Dueling Campaign Stops Show Paths for Winning a Divided Ohio

  • Trump campaigns in southwest Ohio, Biden in the northeast
  • Buckeye State could be key to which party wins the presidency

Donald Trump Stresses 'America First' in Ohio Speech

The fight for Ohio in the 2016 election is a showcase for how Republicans and Democrats are navigating a deeply divided electorate.

The presidential campaigns of Donald Trump and Hillary Clinton descended on Thursday, giving a glimpse of their approaches in one of just a handful of states that will be decisive in the presidential race and which party controls the Senate.

Vice President Joe Biden gave speeches at union halls in the Democrat-rich Youngstown and Cleveland areas for Clinton and walked door-to-door in a Youngstown neighborhood, greeting and hugging residents after visiting a county fair. He acknowledged Clinton’s unpopularity among working-class voters but tried to blunt Trump’s appeal by questioning whether he understands their plight because of remarks the Republican candidate has made about wages.

“This is a guy born with a silver spoon in his mouth, and now he’s choking on it because his foot is in his mouth along with the spoon,’’ Biden said during a speech at the United Autoworkers Local 1714 hall near the General Motors Lordstown plant.

Trump’s Pitch

Trump spoke at the American Legion’s national convention in Cincinnati a day after Clinton addressed the group, and he also held a rally in Wilmington, in southwest Ohio, where he hammered the former secretary of state over her use of private e-mails and her family’s foundation. He said that she doesn’t offer the kind of change in Washington that he would bring.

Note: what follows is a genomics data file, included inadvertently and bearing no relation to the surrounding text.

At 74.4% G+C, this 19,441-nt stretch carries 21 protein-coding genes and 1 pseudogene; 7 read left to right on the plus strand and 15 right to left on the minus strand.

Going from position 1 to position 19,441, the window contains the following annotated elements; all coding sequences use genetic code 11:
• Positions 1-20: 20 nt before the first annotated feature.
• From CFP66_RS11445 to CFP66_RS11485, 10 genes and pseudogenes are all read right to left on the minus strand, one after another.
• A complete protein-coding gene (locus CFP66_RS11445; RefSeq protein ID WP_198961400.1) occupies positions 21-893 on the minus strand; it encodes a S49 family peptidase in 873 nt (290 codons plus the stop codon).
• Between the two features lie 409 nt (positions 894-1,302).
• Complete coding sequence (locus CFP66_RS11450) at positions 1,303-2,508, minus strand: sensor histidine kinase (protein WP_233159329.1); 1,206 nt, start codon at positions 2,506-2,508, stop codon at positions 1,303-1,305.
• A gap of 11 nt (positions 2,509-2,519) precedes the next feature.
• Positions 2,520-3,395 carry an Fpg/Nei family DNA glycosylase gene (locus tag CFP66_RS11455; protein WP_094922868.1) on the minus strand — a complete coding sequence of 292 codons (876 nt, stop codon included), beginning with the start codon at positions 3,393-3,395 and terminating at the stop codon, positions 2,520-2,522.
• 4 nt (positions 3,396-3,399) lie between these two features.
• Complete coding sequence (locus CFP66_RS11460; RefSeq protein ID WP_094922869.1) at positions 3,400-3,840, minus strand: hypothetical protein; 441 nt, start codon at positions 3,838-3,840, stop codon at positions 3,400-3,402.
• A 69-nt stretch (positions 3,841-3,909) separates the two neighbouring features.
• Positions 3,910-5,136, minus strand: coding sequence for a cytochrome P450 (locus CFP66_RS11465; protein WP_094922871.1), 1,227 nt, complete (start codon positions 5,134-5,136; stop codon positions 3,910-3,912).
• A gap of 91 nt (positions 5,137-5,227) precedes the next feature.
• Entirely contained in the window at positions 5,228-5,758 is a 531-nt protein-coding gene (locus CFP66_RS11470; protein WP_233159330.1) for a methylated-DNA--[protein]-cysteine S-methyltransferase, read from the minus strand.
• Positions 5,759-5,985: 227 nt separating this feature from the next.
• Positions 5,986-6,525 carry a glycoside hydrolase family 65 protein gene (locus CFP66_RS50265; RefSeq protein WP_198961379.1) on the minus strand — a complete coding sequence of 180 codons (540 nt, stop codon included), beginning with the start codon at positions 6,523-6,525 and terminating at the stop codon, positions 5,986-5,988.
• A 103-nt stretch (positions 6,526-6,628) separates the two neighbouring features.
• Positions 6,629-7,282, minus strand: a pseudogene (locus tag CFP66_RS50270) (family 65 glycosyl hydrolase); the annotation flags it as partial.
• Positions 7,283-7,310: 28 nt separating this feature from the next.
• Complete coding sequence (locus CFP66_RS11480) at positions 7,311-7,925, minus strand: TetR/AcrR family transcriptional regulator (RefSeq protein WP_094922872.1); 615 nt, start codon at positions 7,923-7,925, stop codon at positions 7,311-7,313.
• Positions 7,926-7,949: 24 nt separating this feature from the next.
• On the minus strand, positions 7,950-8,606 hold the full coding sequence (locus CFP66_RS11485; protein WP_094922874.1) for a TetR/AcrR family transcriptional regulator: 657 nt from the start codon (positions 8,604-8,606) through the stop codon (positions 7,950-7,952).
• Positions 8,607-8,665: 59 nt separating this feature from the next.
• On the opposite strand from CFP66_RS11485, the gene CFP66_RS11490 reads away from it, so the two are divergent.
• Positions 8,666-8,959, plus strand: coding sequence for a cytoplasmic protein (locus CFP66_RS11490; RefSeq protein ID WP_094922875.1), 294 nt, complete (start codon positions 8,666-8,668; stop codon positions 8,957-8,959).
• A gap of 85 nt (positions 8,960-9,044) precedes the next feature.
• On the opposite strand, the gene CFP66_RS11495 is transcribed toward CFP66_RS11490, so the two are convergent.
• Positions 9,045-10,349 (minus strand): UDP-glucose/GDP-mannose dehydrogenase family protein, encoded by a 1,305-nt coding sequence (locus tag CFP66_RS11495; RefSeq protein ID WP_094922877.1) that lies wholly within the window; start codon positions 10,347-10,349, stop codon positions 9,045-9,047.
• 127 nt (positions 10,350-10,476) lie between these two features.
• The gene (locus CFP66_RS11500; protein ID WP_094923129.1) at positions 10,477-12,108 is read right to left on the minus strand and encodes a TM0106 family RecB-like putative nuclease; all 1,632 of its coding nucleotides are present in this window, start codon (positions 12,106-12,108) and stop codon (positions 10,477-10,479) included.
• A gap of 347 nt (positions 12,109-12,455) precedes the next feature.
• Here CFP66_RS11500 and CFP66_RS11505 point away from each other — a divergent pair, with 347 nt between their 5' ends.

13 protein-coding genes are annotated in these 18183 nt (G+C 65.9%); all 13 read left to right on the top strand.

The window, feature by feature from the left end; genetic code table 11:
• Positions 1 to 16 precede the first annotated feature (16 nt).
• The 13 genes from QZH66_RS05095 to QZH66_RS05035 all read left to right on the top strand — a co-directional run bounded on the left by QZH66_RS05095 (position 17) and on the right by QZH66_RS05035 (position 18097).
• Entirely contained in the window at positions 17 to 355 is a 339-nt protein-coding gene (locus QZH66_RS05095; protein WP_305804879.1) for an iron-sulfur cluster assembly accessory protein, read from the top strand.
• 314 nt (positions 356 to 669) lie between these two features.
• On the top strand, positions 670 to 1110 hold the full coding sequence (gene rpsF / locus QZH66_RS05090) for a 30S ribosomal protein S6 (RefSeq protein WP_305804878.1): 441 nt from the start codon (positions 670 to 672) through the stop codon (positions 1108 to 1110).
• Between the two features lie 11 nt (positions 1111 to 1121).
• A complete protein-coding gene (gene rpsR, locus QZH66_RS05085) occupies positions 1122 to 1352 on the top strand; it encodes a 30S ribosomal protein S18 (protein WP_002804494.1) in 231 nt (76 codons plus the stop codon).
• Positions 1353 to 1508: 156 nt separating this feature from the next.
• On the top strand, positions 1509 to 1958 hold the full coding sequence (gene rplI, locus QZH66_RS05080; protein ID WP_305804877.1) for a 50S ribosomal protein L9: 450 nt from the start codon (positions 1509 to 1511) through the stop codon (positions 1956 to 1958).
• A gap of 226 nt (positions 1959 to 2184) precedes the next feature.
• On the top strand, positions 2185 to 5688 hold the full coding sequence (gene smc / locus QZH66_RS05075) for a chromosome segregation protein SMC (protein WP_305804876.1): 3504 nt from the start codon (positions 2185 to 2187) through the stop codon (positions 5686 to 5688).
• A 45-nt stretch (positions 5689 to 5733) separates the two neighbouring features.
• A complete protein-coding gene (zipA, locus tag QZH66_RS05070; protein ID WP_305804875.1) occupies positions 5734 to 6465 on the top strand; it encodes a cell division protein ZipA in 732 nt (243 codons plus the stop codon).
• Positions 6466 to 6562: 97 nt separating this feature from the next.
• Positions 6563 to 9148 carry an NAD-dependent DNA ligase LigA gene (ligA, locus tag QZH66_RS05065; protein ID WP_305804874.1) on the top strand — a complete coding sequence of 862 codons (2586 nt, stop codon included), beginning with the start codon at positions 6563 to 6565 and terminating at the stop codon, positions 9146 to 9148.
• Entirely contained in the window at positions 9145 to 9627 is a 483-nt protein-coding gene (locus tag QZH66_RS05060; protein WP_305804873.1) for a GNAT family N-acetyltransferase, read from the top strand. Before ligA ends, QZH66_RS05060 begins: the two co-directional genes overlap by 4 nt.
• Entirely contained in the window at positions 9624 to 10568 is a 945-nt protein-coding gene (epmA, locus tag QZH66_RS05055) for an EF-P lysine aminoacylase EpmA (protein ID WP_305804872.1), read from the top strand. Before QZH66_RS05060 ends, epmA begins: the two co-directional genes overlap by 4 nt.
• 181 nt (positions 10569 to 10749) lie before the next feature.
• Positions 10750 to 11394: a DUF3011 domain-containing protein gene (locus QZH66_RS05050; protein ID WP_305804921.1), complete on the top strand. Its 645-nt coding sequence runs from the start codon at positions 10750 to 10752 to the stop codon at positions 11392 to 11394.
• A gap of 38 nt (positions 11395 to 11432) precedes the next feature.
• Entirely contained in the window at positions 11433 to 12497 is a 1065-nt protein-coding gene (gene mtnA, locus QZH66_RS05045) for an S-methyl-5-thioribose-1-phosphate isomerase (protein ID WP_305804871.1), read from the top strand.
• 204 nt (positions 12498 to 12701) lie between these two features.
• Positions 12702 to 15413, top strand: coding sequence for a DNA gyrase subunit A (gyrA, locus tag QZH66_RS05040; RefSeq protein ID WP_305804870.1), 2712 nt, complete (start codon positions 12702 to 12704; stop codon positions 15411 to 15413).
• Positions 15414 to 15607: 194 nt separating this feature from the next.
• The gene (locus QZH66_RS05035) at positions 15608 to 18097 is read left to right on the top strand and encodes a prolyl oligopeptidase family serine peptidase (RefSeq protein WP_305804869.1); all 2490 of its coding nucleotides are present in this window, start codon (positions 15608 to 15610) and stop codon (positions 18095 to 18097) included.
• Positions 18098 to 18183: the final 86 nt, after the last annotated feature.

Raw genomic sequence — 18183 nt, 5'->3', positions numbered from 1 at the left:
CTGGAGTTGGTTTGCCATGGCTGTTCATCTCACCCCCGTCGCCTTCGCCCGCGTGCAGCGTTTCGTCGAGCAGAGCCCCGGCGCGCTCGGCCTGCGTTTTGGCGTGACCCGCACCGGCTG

“We are going to win Ohio, no doubt about that,’’ Trump said.

Ohio is one of the most competitive battleground states, voting twice for Republican George W. Bush and twice for Barack Obama. No Republican has won the presidency without carrying the Buckeye State and it has sided with the winning candidate in every election since 1964.

Clinton has a lead of 3.8 percentage points over Trump in Ohio, according to an average of recent polls compiled by RealClearPolitics.

Disaffected Democrats

Trump is counting on appealing to enough white, working-class voters and disaffected Democrats to carry Ohio. He’s promising to bring back manufacturing jobs and to renegotiate trade deals that he blames for work leaving the U.S.

During the past decade, Ohio has lost 115,400 manufacturing jobs, the third-most in the U.S. during that time, according to the U.S. Bureau of Labor Statistics.

Biden sought to shore up the Democratic base in Trumbull and Mahoning counties, which were among the 32 of 88 that Trump carried in the March 15 Republican primary won by home-state Governor John Kasich. Some Democrats said they took Republican ballots to vote for Trump.

The UAW and other unions that endorsed Clinton say they are telling their members that Trump is a “fraud’’ on trade because while he talks about the loss of jobs and companies moving to Mexico or overseas, he has clothing and other products made outside the U.S.

“We’ve got to call B.S. on you, Donald Trump,’’ Democratic Representative Tim Ryan said while helping to introduce Biden near Lordstown.